FDA Clears New Soft Tissue Debridement Tool
TendoNova Corporation, specializing in microinvasive sports medicine procedures, has received U.S. Food and Drug Administration (FDA) clearance for its new microinvasive Ocelot surgical tool.
The tool can be used for the fragmentation or debridement of soft tissue.
The company says it is changing the treatment game for tendinopathy which includes chronic pain conditions like tennis elbow, plantar fasciitis, and jumper’s knee. These conditions are prevalent in professional athletes, weekend warriors, and anyone who engages in repetitive tasks.
With more than 30 million people in the U.S. suffering from chronic tendon pain and half of those having little to no relief from current treatment options, this new tool could be a game changer. The FDA found it to have improved clinical outcomes, decreased cost of care and improved patient and physician experience.
The FDA said that the Ocelot TDS 1000 was equivalent to the Tenex TX1 which was recently acquired by Trice Medical. Tenex TX1 is used for percutaneous tenotomy in orthopedics, sports medicine, pain management, and podiatry.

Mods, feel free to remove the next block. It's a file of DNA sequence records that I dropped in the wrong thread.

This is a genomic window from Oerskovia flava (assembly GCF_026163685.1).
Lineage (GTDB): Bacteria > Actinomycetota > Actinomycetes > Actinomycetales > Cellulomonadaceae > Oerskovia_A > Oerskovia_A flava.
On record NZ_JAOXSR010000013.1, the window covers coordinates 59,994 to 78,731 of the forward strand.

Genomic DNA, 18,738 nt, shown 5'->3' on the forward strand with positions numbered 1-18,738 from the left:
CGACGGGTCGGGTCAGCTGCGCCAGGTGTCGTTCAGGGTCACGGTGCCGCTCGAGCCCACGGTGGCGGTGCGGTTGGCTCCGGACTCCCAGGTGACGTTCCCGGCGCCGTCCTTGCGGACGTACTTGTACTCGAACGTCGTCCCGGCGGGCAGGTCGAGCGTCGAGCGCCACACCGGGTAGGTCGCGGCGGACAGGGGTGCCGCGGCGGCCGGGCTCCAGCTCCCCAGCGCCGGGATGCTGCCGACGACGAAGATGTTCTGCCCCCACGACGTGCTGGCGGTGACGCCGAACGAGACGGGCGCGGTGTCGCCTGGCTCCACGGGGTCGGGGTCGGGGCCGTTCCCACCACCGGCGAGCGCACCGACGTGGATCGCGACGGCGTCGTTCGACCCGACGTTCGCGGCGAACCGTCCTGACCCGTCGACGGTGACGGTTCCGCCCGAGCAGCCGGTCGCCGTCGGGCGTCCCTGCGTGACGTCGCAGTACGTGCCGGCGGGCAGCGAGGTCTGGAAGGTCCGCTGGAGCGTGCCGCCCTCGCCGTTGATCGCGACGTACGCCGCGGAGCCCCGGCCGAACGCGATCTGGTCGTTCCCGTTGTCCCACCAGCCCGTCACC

The Ocelot system’s form factor and price point make it an exciting alternative to existing tools, TendoNova said.
The new tool uses technology licensed from Georgia Institute of Technology and Emory University School of Medicine. It will facilitate procedures that require fragmentation and debridement of soft tissue under external image guidance in a simple hand-held format.
The Ocelot was developed through grants and investor backing of groups such as the Georgia Research Alliance and the National Football League Players’ Association.
“The Ocelot is the company’s first product and was conceived in response to a request by Atlanta Hawks head team physician Dr. Ken Mautner for an improved tool,” said TendoNova CEO Mark A. Samuels.
Dr. Mautner, who practices at Emory, added, “After 15 years of treating elite and recreational athletes for tendinopathy, I have been frustrated by the tools we have had to help heal these injuries. The TendoNova device could be a game changer in getting our athletes back to the healthiest level possible.”
Mechanical fragmentation or debridement of a targeted area is a common way to treat painful pathologic tendon tissue, which if left untreated, can lead to months or years of pain and even career-ending injuries.
TendoNova plans to manufacture the Ocelot in Georgia. It is expected to be available to physicians in the second half of 2022.